In the late Sixties and early Seventies several experiments were begun to test whether or not a non-human primate could construct a sentence. Several species were involved in these various experiments including the chimpanzees Washoe
, a gorilla named Koko
, and later in the Eighties work began with a bonobo named Kanzi
. While great progress was made in teaching these primates a vocabulary, it would be difficult to see any of these experiments as a success. And all of these projects raised important questions about the ethics
of such experiments.
The first related experiment occurred in 1932 when Luella and Winthrop Kellogg brought a one-year-old chimpanzee named Gua
into their homes and began to raise her along side their 16-month-old son Donald. After two years the experiment ended and Gua was returned to the Yerkes Regional Primate Research Center. In less than a year after being separated from her human stepbrother, Gua died of pneumonia. Kellogg cited concern over his son's regressed development and his mimicry of chimp behavior as reasons for ending the experiment. Donald would later commit suicide in 1972.
Three decades later, after some early language experiments
using magnetic symbols and metal boards, and a few less than successful attempts at training chimpanzees to vocalize words
, researchers began to try using American Sign Language to teach non-human primates a vocabulary. Again young non-human primates were raised in human homes, often alongside human children, in an attempt to teach them language.
The first such project involved a chimpanzee named Washoe, raised with researchers Beatrix
and Allen Gardner's family. Washoe was exposed to only ASL as an infant and learned approximately 350 signs. Eventually Washoe moved to Central Washington University where she died in 2007. She was 42.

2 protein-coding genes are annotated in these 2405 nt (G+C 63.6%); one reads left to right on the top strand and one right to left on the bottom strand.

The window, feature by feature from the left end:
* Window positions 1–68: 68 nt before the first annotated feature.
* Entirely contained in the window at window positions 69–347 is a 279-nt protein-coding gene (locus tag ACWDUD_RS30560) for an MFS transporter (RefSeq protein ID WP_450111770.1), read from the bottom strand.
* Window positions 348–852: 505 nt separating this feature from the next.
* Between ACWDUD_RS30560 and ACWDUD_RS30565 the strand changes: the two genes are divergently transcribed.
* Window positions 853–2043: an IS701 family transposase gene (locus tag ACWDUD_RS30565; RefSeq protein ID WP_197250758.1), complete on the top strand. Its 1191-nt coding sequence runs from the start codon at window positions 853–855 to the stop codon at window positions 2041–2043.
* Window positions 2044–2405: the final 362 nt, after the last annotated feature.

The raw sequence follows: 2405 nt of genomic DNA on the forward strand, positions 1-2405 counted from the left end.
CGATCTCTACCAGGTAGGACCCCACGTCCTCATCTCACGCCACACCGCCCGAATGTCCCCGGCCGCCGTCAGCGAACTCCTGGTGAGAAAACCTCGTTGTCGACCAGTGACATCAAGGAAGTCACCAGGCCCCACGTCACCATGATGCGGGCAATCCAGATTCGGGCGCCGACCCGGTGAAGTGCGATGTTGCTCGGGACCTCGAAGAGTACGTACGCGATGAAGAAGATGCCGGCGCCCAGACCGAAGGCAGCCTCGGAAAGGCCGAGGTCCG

From Teaching Sign Language to the Chimpanzee
R.A. Gardner & B.T. Gardner
Sign Langauge and Washoe - the beginning.
Washoe uses novel word combinations with syntax.
Washoe, age 4.
From: Washoe: Apes and Sign Language
by R.A. Gardner & B.T. Gardner
Washoe and the Family Teach Loulis to Use Sign Language.
Following Washoe was Nim, in an experiment conducted by Columbia Psychologist Herbert Terrace
. Nim was first raised with Stephanie LaFarge's family, but eventually became too aggressive to stay. He later worked with Laura-Ann Petitto
and Bob Ingersoll
. In 1979, Terrace and Petitto co-authored a paper
declaring the experiment a failure, citing the Clever Hans
effect for what appeared to be language acquisition in Nim. Nim's vocabulary had expanded to 125 signs by the time the project ended. Eventually Columbia sold Nim to a medical experimentation lab, but a public outcry about the sale resulted in Nim's eventual placement at author Cleveland Amory's animal rescue preserve, Black Beauty Ranch
. Nim died there on March 10th, 2000, at the age of 26.
Earlier this year a documentary titled Project Nim
based on Elizabeth Hess's
, Nim Chimpsky: The Chimp Who Would Be Human
, was released.
The 1989 movie Animal Behavior
is a fictionalized story loosely based on Nim and Petitto.
Fresh Air devoted an entire episode to the documentary.
Meanwhile, Francince "Penny" Patterson
was beginning to work with a young gorilla named Koko
. According to Penny Patterson, Koko is able to understand more than 1,000 signs based on ASL. Koko is also known for a book about her and her pet kitten which she named All Ball
. Koko has lived and worked with Penny Patterson for almost her entire life. Koko recently celebrated her 40th birthday
with Patterson at their home in California. In 1978 Koko was also the subject of a documentary titled Koko: A Talking Gorilla
, and 8
took a slightly different approach in attempting to teach language to bonobos. Rather than using sign language, Savage-Rumbaugh
did some early work using lexigrams, symbols that represent words, but which do not look like the things they represent. Her work with Kanzi has been the most successful. Kanzi understands over 200 lexigrams and can point to them when hearing them spoken in English. He also seems to have picked up a little ASL
that he may have learned from watching video tapes of Koko. In 1993, Japan's NHK made a documentary about Kanzi called Kanzi - An Ape of Genius
). Kanzi continues to work with Dr. Savage-Rumbaugh at Georgia State University's Language Research Center.